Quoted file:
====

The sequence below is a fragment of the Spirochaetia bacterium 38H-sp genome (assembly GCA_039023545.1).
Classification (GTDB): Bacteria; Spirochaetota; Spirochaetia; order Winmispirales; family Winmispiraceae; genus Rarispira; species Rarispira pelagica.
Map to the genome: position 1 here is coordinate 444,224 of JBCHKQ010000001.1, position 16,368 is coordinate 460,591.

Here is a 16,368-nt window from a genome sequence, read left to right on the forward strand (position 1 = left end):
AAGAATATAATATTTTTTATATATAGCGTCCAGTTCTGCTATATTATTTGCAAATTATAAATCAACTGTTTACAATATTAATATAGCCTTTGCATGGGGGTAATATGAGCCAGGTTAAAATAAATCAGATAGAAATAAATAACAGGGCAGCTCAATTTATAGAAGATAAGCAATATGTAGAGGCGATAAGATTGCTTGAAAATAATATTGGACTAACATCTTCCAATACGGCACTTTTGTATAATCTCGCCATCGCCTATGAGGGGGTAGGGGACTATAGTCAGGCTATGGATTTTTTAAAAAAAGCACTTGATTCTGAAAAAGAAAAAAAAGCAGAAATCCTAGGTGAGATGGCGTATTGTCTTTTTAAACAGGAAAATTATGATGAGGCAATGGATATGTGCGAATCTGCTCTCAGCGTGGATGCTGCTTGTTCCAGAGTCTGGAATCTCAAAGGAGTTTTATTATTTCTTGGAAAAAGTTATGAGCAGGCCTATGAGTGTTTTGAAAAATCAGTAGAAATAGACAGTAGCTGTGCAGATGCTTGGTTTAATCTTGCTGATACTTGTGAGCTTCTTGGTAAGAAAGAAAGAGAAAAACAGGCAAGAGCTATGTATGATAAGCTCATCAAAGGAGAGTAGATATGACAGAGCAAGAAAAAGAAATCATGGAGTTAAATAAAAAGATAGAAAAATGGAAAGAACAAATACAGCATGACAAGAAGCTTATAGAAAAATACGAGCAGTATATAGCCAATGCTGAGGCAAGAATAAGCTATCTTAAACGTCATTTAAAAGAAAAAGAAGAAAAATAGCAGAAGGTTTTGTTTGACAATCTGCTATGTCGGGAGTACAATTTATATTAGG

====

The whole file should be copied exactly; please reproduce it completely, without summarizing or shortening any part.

The sequence below is a fragment of the Spirochaetia bacterium 38H-sp genome (assembly GCA_039023545.1).
Classification (GTDB): Bacteria; Spirochaetota; Spirochaetia; order Winmispirales; family Winmispiraceae; genus Rarispira; species Rarispira pelagica.
Map to the genome: position 1 here is coordinate 444,224 of JBCHKQ010000001.1, position 16,368 is coordinate 460,591.

Here is a 16,368-nt window from a genome sequence, read left to right on the forward strand (position 1 = left end):
AAGAATATAATATTTTTTATATATAGCGTCCAGTTCTGCTATATTATTTGCAAATTATAAATCAACTGTTTACAATATTAATATAGCCTTTGCATGGGGGTAATATGAGCCAGGTTAAAATAAATCAGATAGAAATAAATAACAGGGCAGCTCAATTTATAGAAGATAAGCAATATGTAGAGGCGATAAGATTGCTTGAAAATAATATTGGACTAACATCTTCCAATACGGCACTTTTGTATAATCTCGCCATCGCCTATGAGGGGGTAGGGGACTATAGTCAGGCTATGGATTTTTTAAAAAAAGCACTTGATTCTGAAAAAGAAAAAAAAGCAGAAATCCTAGGTGAGATGGCGTATTGTCTTTTTAAACAGGAAAATTATGATGAGGCAATGGATATGTGCGAATCTGCTCTCAGCGTGGATGCTGCTTGTTCCAGAGTCTGGAATCTCAAAGGAGTTTTATTATTTCTTGGAAAAAGTTATGAGCAGGCCTATGAGTGTTTTGAAAAATCAGTAGAAATAGACAGTAGCTGTGCAGATGCTTGGTTTAATCTTGCTGATACTTGTGAGCTTCTTGGTAAGAAAGAAAGAGAAAAACAGGCAAGAGCTATGTATGATAAGCTCATCAAAGGAGAGTAGATATGACAGAGCAAGAAAAAGAAATCATGGAGTTAAATAAAAAGATAGAAAAATGGAAAGAACAAATACAGCATGACAAGAAGCTTATAGAAAAATACGAGCAGTATATAGCCAATGCTGAGGCAAGAATAAGCTATCTTAAACGTCATTTAAAAGAAAAAGAAGAAAAATAGCAGAAGGTTTTGTTTGACAATCTGCTATGTCGGGAGTACAATTTATATTAGG